Exotic, Domesticated, and Wild Pets

Group of pets, isolated on white

Although the words “exotic” and “wild” are frequently used interchangeably, many people do not fully understand how these categories differ when it comes to pets. It is important to understand the difference between wild and exotic animals and the requirements and responsibilities of owning such animals as pets.

According to Dr. Alice Blue-McLendon, clinical assistant professor at the Texas A&M College of Veterinary Medicine & Biomedical Sciences, a wild or exotic animal is anything that is not one of seven domesticated species: dogs, cats, horses, pigs, cows, sheep, or goats.

In addition, there is an important distinction between wild and exotic animals. “A wild animal is an indigenous, non-domesticated animal, meaning that it is native to the country where you are located,” Blue-McLendon explained. “For Texans, White-tailed deer, pronghorn sheep, raccoons, skunks, and bighorn sheep are wild animals. The important difference is that an exotic animal is one that is wild but is from a different continent than where you live.” For example, a hedgehog in Texas would be considered an exotic animal, but in the hedgehog’s native country, it would be considered wildlife.

Another misconception is the domestication of wild and exotic animals. Many people erroneously think friendly wild and exotic animals are domesticated, when they are actually considered tame. The seven domesticated species are classified by their close association with humans for thousands of years. “If you take a wild or exotic animal and raise it with humans, that doesn’t make it domesticated,” Blue-McLendon explained. “It’s still a wild animal; it’s just one that is more accustomed to humans.  Sometimes people confuse a domesticated animal with a wild animal that is tame, and they are not the same thing.”

What kind of responsibility does it take to own a wild or exotic animal? According to Blue-McLendon, it is a big commitment. In addition, there are state laws regulating the ownership of exotic and wild animals. In Texas, people must request a permit to own animals native to Texas, such as a White-tailed deer. It is important for pet owners to do some research before becoming an owner of a wild or exotic pet to ensure they do not own an animal illegally. Furthermore, Blue-McLendon stressed that it is inappropriate to take animals from the wild and keep them as pets. The Texas Parks and Wildlife Department website is a good resource to find the specific rules on possessing native species.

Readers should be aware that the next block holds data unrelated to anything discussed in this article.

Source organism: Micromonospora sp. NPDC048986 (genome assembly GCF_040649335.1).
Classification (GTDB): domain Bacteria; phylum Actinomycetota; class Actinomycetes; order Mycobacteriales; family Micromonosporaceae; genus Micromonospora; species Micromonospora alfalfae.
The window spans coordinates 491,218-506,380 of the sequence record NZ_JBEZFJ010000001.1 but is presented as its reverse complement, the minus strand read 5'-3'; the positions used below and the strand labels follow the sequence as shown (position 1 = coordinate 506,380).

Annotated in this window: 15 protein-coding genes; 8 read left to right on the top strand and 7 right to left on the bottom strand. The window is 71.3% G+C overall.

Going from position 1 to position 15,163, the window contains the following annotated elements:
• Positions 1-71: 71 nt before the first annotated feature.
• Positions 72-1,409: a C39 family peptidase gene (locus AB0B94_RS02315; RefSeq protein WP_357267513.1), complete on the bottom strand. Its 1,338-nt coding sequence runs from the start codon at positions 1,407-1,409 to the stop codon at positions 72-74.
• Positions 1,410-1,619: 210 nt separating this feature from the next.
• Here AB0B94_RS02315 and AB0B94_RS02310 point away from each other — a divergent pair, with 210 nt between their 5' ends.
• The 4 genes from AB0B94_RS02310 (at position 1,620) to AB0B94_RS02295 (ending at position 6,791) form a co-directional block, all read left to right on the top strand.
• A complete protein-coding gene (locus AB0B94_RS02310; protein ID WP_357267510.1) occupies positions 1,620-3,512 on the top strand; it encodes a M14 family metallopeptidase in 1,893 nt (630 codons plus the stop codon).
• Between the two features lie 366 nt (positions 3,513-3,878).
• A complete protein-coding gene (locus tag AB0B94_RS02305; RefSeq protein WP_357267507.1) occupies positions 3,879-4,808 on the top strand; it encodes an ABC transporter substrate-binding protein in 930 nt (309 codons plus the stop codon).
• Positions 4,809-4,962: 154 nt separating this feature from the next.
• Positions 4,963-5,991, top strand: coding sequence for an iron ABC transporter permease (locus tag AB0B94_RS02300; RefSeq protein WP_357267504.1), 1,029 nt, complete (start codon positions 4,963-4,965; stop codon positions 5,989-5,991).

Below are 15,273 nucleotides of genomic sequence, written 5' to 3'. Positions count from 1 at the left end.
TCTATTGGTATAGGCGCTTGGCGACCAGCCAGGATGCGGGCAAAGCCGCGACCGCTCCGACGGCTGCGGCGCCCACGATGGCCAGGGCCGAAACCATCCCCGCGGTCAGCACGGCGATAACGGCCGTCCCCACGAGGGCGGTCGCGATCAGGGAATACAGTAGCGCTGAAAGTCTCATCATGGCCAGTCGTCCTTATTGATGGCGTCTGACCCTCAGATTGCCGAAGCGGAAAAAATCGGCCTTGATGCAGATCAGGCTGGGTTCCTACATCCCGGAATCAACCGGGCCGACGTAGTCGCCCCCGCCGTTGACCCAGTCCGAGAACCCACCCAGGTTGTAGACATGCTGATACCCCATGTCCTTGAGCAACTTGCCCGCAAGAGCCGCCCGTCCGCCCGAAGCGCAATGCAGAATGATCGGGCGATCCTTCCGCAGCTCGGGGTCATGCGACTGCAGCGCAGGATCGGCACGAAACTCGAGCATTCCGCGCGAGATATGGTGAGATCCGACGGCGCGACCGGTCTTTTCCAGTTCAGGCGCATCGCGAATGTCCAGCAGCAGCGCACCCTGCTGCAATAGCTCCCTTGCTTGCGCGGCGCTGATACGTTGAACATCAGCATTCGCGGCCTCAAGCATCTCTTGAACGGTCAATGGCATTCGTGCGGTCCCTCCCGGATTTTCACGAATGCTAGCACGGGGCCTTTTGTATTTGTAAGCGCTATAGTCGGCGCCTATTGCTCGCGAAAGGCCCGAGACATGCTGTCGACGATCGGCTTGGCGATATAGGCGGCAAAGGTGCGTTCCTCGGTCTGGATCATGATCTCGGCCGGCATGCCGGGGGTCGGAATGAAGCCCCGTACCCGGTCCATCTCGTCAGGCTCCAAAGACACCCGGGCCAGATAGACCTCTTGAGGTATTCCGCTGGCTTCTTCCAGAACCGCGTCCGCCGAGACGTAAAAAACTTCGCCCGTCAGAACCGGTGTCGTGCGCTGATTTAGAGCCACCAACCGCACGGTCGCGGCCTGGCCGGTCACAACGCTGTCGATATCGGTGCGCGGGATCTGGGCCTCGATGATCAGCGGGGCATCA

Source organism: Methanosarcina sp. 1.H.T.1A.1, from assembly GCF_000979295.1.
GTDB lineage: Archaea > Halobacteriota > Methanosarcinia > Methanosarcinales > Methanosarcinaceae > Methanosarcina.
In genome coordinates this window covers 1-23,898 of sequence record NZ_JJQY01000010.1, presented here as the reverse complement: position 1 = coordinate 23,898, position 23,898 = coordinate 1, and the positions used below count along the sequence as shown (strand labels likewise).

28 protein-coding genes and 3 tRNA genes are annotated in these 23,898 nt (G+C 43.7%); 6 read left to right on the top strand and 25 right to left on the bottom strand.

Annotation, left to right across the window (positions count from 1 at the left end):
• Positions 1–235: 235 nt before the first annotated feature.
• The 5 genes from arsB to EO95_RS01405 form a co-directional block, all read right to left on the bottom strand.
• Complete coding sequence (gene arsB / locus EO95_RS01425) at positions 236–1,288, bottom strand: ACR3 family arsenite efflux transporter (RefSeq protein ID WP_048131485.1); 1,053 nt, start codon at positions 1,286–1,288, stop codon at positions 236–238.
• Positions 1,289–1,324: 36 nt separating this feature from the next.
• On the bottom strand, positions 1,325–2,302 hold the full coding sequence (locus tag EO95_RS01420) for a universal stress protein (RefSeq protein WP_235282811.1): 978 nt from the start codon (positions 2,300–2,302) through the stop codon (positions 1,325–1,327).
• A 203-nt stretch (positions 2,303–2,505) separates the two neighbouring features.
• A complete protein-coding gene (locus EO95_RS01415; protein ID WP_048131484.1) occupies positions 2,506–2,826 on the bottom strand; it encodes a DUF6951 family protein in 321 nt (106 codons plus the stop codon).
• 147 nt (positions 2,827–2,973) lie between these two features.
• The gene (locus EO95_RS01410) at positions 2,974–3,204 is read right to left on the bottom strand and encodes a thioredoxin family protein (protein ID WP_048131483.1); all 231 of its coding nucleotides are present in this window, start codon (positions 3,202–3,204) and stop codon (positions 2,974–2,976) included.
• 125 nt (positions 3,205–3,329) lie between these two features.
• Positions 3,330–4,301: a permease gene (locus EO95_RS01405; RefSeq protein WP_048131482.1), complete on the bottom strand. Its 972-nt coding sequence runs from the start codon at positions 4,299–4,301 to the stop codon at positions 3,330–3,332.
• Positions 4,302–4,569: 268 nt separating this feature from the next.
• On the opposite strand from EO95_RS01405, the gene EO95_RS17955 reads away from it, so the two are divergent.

“When people choose to take wild animals from the wild and make them a so-called pet, they completely alter that individual’s life,” she said. “It is not appropriate to take animals from the wild for a couple of reasons. One reason is that people usually cannot provide the care that the animal needs. The second reason is that state regulations protect wildlife, so it often illegal for people to possess wild animals, that are, especially, Texas-native wild animals. You cannot possess wild animals native to Texas without some sort of a permit.

Blue-McLendon discourages the ownership of wild and exotic pets, but said “pocket pets” are the exception. “Pocket pets, which are smaller creatures like hamsters, gerbils, and guinea pigs, are the exception,” she said. “Those pets are fine because they are not dangerous, and they are easy to care for. You also do not need a permit for them. I think small pets like that can be good first pets for a lot of kids to learn about the care of animals.”

In conclusion, Blue-McLendon gave one final thought, “People should not acquire non-domestic animals, whether they’re wildlife or exotic animals, unless they really understand how big the animal’s going to grow, what its behavior will be, its diet requirements, and what kind of environmental conditions it needs. However, pocket pets are appropriate exotic and wild animals and can be beneficial to teach young people how to care for animals.”

Pet Talk is a service of the College of Veterinary Medicine & Biomedical Sciences, Texas A&M University. Stories can be viewed on the Web at vetmed.tamu.edu/pet-talk. Suggestions for future topics may be directed to editor@cvm.tamu.edu .

Show Buttons
Hide Buttons